Timothy Geithner, the US treasury secretary, is in China to press Beijing to support tougher sanctions against Iran over its nuclear programme.

"We don't how far the Chinese leaders will go with pressure from Obama. I doubt if they will fully obey Washington. Stopping Iran from selling its oil on international markets is something very serious and life will become extremely difficult for Iranians and for the regime, but no one must expect Iran to crumble and capitulate."

- Sadek Zibakalam, a professor of politics at Tehran University

He is urging the largest Asian economy, which imports 22 per cent of Iran's oil, to cut Iranian oil imports.

He is also seeking to narrow differences between Washington and Beijing over trade and currency disputes.

But Geithner will likely face resistance from China, which disagrees with the US claim that its currency is undervalued.

On the last day of 2011, Barack Obama, the US president, signed a law that included measures to penalise foreign companies that do business with Iran's central bank.

The law allows the US to stop any institution that does not comply from accessing US financial markets.

This could have a major effect on Iranian oil revenues because the country's central bank processes around half of all those sales.

"There are some very serious economic problems in Iran. We're talking about an inflation rate of close to 40 per cent, a sharp drop in production, a pullout of investors in Iran's oil and gas fields, including the Chinese, corruption in the banking sector … sanctions are just adding on to [those problems]."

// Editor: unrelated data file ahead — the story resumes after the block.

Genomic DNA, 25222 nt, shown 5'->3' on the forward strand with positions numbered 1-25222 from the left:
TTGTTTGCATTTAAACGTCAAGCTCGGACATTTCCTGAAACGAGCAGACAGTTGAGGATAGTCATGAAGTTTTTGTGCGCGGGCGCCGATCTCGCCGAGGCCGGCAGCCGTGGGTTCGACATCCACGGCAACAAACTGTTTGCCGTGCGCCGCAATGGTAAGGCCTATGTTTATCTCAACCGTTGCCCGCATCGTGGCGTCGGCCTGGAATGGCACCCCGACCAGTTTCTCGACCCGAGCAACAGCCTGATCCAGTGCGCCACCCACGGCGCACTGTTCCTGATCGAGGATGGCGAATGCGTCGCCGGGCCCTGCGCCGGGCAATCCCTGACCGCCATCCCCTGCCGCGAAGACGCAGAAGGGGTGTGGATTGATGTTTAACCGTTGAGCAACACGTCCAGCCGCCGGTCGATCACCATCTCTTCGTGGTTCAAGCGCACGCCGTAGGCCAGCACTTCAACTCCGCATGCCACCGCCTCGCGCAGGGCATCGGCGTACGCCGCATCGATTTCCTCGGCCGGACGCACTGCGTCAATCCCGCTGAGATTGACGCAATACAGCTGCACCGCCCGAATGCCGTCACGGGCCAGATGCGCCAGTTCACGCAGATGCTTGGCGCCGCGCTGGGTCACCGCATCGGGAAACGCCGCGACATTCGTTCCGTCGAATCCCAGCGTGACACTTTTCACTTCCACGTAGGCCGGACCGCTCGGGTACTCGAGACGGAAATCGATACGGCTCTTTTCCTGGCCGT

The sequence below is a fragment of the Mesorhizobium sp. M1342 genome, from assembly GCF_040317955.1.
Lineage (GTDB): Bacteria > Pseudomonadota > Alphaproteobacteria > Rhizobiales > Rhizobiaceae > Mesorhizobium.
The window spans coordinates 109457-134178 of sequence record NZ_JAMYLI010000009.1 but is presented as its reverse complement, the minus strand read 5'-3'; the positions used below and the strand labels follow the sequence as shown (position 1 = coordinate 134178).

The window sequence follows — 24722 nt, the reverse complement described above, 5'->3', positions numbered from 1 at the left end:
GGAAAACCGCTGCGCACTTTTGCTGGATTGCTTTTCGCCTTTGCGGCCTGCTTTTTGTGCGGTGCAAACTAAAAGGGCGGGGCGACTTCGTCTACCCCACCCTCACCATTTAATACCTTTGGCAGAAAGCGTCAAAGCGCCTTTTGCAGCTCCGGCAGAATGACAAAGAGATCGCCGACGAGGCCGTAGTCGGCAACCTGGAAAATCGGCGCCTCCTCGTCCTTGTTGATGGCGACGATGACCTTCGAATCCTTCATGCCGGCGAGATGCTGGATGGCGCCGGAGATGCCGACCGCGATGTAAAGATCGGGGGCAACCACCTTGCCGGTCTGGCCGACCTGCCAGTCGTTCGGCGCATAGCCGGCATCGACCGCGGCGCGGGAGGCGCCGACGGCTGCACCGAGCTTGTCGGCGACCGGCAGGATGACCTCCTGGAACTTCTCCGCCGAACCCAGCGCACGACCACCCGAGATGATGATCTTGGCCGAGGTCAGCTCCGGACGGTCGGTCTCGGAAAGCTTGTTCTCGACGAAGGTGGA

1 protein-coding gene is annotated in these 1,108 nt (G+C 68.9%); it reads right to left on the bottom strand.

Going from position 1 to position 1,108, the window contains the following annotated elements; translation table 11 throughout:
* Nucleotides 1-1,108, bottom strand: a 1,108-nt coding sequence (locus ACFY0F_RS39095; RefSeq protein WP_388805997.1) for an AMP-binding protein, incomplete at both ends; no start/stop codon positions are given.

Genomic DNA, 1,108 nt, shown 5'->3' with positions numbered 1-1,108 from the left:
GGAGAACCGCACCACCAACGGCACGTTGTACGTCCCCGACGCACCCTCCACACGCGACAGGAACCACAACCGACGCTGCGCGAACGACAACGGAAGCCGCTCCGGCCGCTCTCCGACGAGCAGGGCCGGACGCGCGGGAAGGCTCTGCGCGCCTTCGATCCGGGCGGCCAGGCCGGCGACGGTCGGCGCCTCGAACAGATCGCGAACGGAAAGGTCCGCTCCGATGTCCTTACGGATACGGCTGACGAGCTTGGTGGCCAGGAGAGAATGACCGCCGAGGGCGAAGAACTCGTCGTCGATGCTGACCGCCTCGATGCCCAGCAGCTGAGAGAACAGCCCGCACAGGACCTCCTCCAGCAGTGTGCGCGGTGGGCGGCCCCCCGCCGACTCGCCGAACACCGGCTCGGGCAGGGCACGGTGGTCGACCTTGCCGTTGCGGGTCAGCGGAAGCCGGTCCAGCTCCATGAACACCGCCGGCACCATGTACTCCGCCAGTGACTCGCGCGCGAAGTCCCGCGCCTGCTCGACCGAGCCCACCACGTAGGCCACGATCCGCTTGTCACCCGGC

- Scott Lucas, a professor of American studies at Birmingham University

Mahmoud Ahmadinejad, the Iranian president, has condemned the measure, saying Iran's central bank is strong enough to defeat "enemy plans".

Whether China will be convinced by the US remains to be seen. Geithner will also be going to Japan for a similar mission.

So will the US be able to convince China to toughen its stance on Iran? Will business-savvy China put politics before trade with its main oil supplier? And what would this all mean for the global market?
Inside Story, with presenter Sami Zeidan, discusses with guests: Mehrdad Khonsari, a former Iranian diplomat and analyst at the Centre for Arab and Iranian Studies; Scott Lucas, a professor of American studies at Birmingham University; and Sadek Zibakalam, a professor of politics at Tehran University.

"Due to the sanctions on banking transactions, the Iranian government and businessmen have to depend on money changers, which are not reliable and increase the cost by 20-30 per cent. That has had a profound effect in aggravating the internal economic situation. Iran in theory will always find some customer to buy some of its oil but a serious drop in the sale of its oil to the level that it must sell will have a tremendous effect. That is what the government cannot find any remedy to, and that's why it threatens to block the Strait of Hormuz, something that militarily it is incapable of doing."

Mehrdad Khonsari, a former Iranian diplomat

Source: Al Jazeera